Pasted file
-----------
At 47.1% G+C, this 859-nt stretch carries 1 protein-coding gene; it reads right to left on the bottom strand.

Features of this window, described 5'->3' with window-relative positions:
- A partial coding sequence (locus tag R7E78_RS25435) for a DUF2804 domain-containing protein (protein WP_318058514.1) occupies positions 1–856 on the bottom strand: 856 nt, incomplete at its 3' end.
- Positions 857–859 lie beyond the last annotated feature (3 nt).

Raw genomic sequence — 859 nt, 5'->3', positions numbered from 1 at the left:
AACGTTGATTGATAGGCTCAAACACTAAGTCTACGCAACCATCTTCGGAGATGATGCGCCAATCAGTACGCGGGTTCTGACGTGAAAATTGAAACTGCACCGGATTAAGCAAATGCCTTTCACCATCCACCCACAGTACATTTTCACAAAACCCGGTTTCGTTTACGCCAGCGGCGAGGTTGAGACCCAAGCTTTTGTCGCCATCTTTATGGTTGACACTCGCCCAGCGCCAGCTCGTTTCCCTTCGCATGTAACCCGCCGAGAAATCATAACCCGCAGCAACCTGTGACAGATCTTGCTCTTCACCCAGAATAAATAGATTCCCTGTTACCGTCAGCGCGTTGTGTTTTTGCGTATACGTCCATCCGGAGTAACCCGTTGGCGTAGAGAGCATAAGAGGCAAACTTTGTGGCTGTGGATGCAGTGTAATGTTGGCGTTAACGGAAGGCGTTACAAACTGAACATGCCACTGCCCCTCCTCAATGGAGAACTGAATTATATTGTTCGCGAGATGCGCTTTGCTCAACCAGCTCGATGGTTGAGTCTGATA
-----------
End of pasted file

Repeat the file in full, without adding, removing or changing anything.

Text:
At 47.1% G+C, this 859-nt stretch carries 1 protein-coding gene; it reads right to left on the bottom strand.

Features of this window, described 5'->3' with window-relative positions:
- A partial coding sequence (locus tag R7E78_RS25435) for a DUF2804 domain-containing protein (protein WP_318058514.1) occupies positions 1–856 on the bottom strand: 856 nt, incomplete at its 3' end.
- Positions 857–859 lie beyond the last annotated feature (3 nt).

Raw genomic sequence — 859 nt, 5'->3', positions numbered from 1 at the left:
AACGTTGATTGATAGGCTCAAACACTAAGTCTACGCAACCATCTTCGGAGATGATGCGCCAATCAGTACGCGGGTTCTGACGTGAAAATTGAAACTGCACCGGATTAAGCAAATGCCTTTCACCATCCACCCACAGTACATTTTCACAAAACCCGGTTTCGTTTACGCCAGCGGCGAGGTTGAGACCCAAGCTTTTGTCGCCATCTTTATGGTTGACACTCGCCCAGCGCCAGCTCGTTTCCCTTCGCATGTAACCCGCCGAGAAATCATAACCCGCAGCAACCTGTGACAGATCTTGCTCTTCACCCAGAATAAATAGATTCCCTGTTACCGTCAGCGCGTTGTGTTTTTGCGTATACGTCCATCCGGAGTAACCCGTTGGCGTAGAGAGCATAAGAGGCAAACTTTGTGGCTGTGGATGCAGTGTAATGTTGGCGTTAACGGAAGGCGTTACAAACTGAACATGCCACTGCCCCTCCTCAATGGAGAACTGAATTATATTGTTCGCGAGATGCGCTTTGCTCAACCAGCTCGATGGTTGAGTCTGATA